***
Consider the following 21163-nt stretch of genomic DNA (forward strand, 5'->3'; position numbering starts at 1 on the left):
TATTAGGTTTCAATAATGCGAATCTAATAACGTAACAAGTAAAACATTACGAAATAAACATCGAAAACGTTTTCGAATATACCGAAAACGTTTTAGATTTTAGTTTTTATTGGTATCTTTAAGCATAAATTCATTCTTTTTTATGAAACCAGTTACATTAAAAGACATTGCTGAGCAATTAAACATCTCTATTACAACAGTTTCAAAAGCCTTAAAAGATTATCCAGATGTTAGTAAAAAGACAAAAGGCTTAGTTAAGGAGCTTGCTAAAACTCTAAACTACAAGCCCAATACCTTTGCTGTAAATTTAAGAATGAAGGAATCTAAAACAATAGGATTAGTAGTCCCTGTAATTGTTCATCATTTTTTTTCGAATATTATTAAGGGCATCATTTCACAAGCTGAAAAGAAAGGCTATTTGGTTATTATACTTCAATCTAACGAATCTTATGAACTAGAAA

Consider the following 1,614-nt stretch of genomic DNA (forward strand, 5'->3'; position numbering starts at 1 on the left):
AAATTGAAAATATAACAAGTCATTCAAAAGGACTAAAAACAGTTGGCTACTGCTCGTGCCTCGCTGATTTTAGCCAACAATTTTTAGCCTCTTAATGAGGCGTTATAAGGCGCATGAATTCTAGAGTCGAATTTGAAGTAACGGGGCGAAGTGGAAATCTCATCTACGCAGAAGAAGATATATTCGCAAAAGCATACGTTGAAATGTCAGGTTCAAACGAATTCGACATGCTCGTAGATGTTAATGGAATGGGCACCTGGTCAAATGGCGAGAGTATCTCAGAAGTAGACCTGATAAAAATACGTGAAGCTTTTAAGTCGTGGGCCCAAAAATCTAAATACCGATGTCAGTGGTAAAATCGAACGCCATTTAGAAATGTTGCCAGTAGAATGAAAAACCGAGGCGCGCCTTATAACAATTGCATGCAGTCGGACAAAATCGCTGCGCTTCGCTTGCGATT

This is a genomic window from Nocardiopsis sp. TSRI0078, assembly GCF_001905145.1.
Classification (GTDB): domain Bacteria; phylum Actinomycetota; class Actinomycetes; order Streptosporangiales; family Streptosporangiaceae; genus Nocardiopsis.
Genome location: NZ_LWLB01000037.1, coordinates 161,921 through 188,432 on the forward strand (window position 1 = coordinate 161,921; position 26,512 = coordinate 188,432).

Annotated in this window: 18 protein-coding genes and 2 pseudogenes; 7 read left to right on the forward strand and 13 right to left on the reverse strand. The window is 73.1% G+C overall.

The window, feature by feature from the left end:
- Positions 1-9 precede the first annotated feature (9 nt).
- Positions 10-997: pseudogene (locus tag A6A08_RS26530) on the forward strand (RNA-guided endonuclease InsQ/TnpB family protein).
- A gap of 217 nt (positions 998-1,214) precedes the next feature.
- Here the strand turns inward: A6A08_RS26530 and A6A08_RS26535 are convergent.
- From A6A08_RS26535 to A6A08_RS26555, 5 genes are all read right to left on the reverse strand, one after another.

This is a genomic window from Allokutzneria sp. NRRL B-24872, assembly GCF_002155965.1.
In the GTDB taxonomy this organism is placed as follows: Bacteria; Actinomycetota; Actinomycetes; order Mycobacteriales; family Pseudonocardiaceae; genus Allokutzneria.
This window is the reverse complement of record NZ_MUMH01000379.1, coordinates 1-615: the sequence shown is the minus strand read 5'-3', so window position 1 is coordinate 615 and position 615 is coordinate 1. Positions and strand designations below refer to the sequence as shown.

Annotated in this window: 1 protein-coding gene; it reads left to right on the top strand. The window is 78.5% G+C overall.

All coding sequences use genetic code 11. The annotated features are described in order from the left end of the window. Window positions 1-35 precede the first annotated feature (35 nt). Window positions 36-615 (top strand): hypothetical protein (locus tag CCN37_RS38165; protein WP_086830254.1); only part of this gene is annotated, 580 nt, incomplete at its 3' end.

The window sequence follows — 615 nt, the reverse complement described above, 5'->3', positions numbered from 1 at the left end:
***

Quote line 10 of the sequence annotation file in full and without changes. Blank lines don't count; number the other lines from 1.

- Positions 1-9 precede the first annotated feature (9 nt).